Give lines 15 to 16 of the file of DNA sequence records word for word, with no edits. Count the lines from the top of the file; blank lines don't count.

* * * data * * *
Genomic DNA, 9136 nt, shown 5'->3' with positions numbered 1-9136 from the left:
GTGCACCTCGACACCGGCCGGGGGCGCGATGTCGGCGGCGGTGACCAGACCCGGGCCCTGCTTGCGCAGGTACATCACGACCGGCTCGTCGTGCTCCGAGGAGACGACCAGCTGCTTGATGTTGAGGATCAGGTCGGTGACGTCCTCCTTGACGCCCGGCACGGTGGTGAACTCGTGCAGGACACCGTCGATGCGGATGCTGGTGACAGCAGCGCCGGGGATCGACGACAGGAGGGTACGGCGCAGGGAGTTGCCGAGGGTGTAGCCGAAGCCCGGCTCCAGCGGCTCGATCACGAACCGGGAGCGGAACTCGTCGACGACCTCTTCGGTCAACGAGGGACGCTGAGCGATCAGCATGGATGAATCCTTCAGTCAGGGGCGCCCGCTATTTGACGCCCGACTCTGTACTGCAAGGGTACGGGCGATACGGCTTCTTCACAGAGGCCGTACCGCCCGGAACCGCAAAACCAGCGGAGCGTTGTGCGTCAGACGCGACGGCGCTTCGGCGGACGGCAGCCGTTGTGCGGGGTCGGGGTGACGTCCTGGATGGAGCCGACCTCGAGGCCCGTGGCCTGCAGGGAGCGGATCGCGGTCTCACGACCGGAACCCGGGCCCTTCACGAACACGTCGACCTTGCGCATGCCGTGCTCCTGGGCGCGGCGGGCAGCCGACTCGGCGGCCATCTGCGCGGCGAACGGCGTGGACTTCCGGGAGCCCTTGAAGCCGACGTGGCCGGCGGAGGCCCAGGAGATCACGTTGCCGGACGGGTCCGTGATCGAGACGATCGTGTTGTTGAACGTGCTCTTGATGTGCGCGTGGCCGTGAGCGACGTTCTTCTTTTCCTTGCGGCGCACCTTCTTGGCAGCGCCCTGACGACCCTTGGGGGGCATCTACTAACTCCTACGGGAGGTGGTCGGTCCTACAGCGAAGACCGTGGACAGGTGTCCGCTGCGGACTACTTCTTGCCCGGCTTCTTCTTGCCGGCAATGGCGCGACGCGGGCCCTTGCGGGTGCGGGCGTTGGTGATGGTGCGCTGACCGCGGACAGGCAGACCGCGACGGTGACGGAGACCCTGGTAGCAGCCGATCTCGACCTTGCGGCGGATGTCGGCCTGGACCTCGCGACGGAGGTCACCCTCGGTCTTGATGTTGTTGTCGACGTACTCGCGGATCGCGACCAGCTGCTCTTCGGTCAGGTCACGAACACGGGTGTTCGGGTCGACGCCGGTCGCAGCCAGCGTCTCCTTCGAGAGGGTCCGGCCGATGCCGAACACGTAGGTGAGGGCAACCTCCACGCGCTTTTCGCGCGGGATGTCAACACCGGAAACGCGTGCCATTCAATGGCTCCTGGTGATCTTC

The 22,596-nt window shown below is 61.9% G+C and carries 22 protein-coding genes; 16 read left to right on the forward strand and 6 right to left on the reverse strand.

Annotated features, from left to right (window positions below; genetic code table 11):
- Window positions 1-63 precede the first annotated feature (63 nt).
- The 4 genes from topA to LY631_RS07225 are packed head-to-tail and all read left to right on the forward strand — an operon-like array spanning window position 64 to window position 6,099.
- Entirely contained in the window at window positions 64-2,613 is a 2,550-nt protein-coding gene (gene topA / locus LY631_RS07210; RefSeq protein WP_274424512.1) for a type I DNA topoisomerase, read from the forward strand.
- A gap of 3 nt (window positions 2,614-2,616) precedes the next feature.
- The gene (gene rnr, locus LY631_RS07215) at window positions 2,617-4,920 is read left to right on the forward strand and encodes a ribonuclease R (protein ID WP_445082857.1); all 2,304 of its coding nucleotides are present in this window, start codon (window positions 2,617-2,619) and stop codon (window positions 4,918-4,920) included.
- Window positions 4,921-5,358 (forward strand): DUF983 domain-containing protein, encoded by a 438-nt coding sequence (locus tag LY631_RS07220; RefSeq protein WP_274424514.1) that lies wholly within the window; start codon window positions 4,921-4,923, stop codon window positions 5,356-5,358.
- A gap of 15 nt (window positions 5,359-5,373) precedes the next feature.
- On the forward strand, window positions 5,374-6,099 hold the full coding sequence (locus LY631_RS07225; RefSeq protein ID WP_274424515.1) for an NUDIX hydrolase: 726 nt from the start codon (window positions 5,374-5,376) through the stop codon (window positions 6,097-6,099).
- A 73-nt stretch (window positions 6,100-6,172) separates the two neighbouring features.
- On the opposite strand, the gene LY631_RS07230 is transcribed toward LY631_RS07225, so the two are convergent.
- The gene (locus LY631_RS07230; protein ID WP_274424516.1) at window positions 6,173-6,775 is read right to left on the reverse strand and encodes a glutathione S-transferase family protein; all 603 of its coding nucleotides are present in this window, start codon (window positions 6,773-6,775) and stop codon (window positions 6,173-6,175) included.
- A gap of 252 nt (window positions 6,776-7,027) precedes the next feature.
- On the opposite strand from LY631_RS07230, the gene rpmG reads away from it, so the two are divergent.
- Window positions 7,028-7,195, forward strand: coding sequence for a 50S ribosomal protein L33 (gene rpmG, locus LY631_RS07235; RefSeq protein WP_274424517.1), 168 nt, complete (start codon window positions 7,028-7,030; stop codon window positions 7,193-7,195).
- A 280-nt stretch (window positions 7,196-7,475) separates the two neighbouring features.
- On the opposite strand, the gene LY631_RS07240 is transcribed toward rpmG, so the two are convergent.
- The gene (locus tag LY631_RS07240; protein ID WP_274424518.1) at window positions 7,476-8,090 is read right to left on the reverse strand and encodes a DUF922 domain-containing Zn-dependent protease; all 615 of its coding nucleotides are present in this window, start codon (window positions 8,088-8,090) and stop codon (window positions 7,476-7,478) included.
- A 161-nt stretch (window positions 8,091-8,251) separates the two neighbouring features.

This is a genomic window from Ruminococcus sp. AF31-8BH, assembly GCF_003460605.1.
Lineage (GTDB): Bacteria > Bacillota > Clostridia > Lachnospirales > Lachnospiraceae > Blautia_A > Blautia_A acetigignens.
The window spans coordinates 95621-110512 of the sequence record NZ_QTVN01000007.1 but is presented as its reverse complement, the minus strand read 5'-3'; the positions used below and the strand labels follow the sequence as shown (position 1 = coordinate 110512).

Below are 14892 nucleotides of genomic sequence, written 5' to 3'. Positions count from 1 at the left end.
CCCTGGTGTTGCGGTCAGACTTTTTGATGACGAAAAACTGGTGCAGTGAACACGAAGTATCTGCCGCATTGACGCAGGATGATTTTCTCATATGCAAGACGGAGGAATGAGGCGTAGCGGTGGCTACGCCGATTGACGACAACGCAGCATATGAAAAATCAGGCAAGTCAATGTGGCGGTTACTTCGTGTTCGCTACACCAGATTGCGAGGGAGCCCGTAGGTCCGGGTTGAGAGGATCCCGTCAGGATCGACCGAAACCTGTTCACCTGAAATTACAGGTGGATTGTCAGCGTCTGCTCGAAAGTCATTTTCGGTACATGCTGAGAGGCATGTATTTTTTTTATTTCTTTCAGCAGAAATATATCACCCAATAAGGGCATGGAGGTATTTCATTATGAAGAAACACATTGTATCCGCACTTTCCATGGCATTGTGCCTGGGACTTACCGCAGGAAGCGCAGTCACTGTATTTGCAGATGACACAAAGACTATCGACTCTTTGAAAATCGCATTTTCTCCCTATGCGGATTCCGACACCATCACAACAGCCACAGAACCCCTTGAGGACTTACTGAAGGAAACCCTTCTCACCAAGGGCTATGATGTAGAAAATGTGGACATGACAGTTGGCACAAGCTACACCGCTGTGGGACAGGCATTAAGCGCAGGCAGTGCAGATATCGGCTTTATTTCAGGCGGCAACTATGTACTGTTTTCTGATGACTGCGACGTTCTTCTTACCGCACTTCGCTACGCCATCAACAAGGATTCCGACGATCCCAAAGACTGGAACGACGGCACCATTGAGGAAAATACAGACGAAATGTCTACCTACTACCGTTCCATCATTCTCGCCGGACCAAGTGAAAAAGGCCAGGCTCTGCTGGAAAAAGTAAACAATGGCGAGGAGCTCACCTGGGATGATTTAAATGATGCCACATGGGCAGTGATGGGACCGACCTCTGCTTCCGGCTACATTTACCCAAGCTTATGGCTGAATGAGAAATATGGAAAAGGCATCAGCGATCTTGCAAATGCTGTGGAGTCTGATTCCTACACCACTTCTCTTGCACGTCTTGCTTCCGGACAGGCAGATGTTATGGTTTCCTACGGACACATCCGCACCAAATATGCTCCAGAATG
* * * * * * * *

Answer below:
- The gene (locus LY631_RS07230; protein ID WP_274424516.1) at window positions 6,173-6,775 is read right to left on the reverse strand and encodes a glutathione S-transferase family protein; all 603 of its coding nucleotides are present in this window, start codon (window positions 6,773-6,775) and stop codon (window positions 6,173-6,175) included.
- A gap of 252 nt (window positions 6,776-7,027) precedes the next feature.